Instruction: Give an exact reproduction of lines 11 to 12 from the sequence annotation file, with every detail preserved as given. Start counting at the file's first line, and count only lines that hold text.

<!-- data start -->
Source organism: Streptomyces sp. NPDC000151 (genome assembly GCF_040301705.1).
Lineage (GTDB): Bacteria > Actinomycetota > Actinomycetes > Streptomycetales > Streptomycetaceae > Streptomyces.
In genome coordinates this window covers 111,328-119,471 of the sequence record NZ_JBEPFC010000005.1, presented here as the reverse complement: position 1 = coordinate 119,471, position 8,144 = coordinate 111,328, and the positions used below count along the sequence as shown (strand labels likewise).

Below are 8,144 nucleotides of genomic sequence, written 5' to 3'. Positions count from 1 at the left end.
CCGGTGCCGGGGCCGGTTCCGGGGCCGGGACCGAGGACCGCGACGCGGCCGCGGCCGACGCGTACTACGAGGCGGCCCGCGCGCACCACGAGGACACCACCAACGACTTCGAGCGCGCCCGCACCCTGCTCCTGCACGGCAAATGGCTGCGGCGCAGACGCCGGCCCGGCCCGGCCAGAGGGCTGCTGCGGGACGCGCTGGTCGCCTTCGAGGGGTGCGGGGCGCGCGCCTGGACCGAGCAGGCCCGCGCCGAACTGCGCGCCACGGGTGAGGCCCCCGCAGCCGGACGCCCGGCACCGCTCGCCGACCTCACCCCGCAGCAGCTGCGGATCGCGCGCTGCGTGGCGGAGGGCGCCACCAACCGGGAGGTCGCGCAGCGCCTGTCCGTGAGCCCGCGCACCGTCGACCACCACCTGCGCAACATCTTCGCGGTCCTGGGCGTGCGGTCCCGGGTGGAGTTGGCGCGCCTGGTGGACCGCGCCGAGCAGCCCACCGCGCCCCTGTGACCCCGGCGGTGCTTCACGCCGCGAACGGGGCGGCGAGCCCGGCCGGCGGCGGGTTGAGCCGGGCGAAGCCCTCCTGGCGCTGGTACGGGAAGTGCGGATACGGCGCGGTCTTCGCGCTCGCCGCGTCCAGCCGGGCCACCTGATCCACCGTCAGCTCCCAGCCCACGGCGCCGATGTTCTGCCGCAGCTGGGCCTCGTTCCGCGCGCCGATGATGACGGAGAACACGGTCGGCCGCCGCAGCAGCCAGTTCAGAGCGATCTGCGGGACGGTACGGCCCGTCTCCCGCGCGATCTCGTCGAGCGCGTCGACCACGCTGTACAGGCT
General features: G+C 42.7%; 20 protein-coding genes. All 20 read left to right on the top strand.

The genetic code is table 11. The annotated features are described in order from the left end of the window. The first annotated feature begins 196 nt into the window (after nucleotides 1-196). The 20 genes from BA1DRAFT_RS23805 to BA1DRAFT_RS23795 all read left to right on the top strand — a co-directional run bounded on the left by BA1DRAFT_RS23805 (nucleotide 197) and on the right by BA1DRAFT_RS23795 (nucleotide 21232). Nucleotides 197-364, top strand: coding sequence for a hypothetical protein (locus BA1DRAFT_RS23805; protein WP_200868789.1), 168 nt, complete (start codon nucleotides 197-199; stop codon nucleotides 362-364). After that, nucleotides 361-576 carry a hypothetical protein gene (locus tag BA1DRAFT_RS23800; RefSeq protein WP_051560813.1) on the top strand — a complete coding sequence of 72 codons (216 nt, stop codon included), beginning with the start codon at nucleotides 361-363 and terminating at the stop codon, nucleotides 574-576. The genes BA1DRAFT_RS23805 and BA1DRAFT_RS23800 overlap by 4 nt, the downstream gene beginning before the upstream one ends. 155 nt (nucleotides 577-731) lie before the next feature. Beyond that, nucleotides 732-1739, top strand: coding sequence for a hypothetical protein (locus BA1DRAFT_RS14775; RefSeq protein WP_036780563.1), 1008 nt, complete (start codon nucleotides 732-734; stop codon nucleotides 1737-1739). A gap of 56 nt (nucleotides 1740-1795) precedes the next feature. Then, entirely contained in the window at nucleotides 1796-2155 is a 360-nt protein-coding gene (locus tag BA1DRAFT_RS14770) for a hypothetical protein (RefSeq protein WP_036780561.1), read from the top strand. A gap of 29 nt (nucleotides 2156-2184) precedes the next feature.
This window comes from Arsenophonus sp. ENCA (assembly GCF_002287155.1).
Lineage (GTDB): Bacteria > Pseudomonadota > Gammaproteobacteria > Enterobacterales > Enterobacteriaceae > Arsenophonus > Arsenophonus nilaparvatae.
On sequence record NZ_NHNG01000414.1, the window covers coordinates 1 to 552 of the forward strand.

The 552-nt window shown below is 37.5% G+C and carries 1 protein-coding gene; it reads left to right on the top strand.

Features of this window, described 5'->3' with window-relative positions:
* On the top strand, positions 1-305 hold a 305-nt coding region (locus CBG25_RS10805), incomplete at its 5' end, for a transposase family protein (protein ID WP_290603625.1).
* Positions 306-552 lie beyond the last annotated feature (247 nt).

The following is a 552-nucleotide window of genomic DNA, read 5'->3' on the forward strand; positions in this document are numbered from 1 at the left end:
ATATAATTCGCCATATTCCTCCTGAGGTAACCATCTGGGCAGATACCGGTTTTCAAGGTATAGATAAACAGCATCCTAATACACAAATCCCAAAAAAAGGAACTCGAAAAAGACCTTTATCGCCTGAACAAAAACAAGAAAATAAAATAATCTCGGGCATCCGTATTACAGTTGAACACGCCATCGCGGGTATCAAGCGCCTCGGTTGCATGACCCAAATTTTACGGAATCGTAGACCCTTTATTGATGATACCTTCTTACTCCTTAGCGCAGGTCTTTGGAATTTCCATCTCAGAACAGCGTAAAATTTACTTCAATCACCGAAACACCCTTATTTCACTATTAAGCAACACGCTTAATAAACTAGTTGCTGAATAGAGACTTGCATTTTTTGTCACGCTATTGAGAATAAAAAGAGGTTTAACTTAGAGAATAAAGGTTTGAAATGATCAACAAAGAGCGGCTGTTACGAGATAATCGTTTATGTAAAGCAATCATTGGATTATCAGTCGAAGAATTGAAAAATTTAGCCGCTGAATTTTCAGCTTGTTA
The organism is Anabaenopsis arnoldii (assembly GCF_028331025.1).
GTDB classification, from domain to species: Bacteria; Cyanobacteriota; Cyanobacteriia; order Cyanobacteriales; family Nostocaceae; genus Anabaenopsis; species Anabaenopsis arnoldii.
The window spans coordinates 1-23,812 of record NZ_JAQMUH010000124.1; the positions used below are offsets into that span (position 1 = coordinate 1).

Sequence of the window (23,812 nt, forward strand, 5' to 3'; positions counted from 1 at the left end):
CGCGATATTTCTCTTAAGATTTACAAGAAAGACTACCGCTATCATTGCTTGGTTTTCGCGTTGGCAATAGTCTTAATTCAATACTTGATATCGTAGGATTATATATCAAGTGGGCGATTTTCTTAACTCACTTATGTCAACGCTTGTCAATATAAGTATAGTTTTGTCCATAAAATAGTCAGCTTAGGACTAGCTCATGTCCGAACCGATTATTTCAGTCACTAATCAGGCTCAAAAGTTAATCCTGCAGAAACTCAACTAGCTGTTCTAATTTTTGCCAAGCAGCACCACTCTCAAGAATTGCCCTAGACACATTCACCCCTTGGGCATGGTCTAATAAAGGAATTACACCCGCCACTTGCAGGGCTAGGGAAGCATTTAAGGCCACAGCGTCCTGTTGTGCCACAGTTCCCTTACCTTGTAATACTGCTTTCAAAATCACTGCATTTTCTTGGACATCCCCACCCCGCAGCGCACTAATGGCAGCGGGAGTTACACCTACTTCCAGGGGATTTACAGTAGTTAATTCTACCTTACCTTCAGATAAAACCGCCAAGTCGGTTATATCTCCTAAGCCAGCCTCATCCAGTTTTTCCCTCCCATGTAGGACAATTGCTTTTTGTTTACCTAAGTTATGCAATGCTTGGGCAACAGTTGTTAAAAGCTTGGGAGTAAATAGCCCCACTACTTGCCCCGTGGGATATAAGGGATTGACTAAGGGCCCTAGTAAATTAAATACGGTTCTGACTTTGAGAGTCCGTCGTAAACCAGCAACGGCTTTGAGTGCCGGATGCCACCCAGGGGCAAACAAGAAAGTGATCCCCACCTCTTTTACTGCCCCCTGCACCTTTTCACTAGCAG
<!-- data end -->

The 552-nt window shown below is 37.5% G+C and carries 1 protein-coding gene; it reads left to right on the top strand.

Features of this window, described 5'->3' with window-relative positions: